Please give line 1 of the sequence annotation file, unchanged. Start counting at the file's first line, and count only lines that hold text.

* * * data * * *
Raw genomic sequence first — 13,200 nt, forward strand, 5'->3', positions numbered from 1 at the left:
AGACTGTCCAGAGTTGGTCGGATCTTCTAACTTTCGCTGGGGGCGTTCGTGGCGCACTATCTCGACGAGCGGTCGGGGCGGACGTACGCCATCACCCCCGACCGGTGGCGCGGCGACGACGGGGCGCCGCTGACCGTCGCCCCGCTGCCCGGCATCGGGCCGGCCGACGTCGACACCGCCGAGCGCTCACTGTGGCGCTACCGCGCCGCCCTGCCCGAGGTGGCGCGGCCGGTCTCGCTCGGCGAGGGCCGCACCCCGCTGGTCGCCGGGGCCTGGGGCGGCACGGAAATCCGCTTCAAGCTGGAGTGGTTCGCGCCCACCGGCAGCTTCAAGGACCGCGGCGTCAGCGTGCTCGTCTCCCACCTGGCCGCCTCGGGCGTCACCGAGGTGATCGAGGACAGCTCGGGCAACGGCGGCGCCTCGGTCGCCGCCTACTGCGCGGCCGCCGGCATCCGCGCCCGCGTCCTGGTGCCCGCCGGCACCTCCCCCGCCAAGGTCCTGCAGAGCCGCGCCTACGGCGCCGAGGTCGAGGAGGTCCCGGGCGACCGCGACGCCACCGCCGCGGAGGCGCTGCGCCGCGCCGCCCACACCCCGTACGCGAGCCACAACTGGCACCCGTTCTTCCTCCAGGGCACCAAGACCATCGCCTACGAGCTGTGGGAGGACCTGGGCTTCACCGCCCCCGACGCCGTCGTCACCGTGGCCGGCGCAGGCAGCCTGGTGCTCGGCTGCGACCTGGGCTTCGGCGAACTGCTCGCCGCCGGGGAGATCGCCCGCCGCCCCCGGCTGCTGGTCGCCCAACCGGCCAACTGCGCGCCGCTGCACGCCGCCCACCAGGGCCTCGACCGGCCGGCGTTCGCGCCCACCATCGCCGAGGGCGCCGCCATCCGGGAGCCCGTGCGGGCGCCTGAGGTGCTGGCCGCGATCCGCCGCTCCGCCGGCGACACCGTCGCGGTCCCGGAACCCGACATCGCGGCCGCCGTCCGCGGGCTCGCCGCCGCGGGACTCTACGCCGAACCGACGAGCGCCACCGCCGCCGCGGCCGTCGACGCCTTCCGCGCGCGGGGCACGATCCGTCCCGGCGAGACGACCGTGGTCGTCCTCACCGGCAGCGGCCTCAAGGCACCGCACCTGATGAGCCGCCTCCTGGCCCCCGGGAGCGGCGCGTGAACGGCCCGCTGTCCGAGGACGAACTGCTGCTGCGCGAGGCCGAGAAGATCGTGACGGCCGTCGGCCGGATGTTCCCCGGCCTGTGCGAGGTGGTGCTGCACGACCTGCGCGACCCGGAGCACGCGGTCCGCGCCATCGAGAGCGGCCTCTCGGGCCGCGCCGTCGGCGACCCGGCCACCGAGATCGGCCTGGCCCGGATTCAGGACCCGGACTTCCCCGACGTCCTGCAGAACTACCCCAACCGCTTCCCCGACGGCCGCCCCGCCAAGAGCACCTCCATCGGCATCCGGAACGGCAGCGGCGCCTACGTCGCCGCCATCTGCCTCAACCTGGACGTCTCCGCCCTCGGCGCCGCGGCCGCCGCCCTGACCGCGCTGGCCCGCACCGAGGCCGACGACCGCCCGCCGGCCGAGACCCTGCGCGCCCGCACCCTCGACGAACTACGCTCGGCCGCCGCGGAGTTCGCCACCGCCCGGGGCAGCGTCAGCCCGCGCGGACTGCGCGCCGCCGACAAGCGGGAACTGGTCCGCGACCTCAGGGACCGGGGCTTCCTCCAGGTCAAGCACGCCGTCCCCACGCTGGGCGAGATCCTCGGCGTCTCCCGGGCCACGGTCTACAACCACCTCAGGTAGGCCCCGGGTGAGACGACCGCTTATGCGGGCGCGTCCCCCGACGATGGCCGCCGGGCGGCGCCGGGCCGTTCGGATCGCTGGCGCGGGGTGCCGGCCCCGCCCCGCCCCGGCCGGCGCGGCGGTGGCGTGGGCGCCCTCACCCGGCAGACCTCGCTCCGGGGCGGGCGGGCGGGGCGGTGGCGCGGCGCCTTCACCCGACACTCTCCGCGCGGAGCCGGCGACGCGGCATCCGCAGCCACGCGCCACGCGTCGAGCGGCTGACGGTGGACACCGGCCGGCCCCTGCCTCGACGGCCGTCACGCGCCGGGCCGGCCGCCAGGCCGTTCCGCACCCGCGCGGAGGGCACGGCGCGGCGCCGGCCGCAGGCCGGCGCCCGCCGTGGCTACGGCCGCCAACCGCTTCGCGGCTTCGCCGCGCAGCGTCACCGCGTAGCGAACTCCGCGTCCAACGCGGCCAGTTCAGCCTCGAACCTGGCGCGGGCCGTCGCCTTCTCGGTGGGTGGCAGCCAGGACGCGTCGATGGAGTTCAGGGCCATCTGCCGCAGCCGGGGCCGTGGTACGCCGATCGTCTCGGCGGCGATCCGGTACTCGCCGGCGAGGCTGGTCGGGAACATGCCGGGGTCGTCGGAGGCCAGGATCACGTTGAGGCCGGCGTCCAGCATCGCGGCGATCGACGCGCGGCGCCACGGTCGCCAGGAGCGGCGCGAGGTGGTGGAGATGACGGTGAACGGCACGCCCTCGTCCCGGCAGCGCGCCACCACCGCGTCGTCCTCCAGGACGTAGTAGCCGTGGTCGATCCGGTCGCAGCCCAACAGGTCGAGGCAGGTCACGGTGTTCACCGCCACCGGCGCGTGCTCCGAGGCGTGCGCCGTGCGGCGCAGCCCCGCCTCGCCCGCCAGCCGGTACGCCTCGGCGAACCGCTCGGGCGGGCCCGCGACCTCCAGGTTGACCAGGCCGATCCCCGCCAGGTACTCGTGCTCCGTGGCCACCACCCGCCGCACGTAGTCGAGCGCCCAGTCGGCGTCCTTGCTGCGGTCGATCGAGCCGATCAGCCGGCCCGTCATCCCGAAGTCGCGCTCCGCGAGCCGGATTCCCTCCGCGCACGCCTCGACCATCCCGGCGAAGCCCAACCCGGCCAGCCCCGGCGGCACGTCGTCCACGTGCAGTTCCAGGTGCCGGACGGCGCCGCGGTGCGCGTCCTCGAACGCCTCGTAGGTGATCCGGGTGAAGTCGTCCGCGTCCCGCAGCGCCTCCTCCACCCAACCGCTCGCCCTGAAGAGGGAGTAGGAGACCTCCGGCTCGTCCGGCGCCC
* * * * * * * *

Raw genomic sequence first — 13,200 nt, forward strand, 5'->3', positions numbered from 1 at the left: